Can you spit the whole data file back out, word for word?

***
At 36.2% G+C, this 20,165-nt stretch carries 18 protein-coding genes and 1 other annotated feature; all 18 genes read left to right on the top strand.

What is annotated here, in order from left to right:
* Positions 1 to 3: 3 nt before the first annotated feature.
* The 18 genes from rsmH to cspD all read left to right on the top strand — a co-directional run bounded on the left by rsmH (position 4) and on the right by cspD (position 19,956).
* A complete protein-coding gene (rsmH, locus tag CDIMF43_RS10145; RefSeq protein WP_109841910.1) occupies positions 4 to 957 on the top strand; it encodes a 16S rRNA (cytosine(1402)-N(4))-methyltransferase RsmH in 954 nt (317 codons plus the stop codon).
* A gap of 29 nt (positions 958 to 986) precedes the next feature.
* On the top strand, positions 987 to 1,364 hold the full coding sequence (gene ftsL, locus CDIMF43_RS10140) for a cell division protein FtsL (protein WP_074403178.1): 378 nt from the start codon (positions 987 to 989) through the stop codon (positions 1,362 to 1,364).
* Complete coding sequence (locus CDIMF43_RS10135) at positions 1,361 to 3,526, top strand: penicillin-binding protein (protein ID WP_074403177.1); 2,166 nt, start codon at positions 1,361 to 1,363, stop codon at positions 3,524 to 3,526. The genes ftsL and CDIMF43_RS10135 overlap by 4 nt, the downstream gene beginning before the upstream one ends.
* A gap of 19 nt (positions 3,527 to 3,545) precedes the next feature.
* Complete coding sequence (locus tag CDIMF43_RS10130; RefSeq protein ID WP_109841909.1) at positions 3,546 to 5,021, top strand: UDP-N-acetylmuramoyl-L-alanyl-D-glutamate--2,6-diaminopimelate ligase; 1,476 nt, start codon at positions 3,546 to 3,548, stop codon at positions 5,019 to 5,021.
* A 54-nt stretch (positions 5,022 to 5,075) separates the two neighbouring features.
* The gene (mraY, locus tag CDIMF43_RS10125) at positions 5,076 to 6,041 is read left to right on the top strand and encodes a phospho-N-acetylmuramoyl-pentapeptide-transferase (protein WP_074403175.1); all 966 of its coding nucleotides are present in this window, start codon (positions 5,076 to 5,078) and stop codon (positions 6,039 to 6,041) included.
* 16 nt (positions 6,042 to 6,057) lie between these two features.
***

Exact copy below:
At 36.2% G+C, this 20,165-nt stretch carries 18 protein-coding genes and 1 other annotated feature; all 18 genes read left to right on the top strand.

What is annotated here, in order from left to right:
* Positions 1 to 3: 3 nt before the first annotated feature.
* The 18 genes from rsmH to cspD all read left to right on the top strand — a co-directional run bounded on the left by rsmH (position 4) and on the right by cspD (position 19,956).
* A complete protein-coding gene (rsmH, locus tag CDIMF43_RS10145; RefSeq protein WP_109841910.1) occupies positions 4 to 957 on the top strand; it encodes a 16S rRNA (cytosine(1402)-N(4))-methyltransferase RsmH in 954 nt (317 codons plus the stop codon).
* A gap of 29 nt (positions 958 to 986) precedes the next feature.
* On the top strand, positions 987 to 1,364 hold the full coding sequence (gene ftsL, locus CDIMF43_RS10140) for a cell division protein FtsL (protein WP_074403178.1): 378 nt from the start codon (positions 987 to 989) through the stop codon (positions 1,362 to 1,364).
* Complete coding sequence (locus CDIMF43_RS10135) at positions 1,361 to 3,526, top strand: penicillin-binding protein (protein ID WP_074403177.1); 2,166 nt, start codon at positions 1,361 to 1,363, stop codon at positions 3,524 to 3,526. The genes ftsL and CDIMF43_RS10135 overlap by 4 nt, the downstream gene beginning before the upstream one ends.
* A gap of 19 nt (positions 3,527 to 3,545) precedes the next feature.
* Complete coding sequence (locus tag CDIMF43_RS10130; RefSeq protein ID WP_109841909.1) at positions 3,546 to 5,021, top strand: UDP-N-acetylmuramoyl-L-alanyl-D-glutamate--2,6-diaminopimelate ligase; 1,476 nt, start codon at positions 3,546 to 3,548, stop codon at positions 5,019 to 5,021.
* A 54-nt stretch (positions 5,022 to 5,075) separates the two neighbouring features.
* The gene (mraY, locus tag CDIMF43_RS10125) at positions 5,076 to 6,041 is read left to right on the top strand and encodes a phospho-N-acetylmuramoyl-pentapeptide-transferase (protein WP_074403175.1); all 966 of its coding nucleotides are present in this window, start codon (positions 5,076 to 5,078) and stop codon (positions 6,039 to 6,041) included.
* 16 nt (positions 6,042 to 6,057) lie between these two features.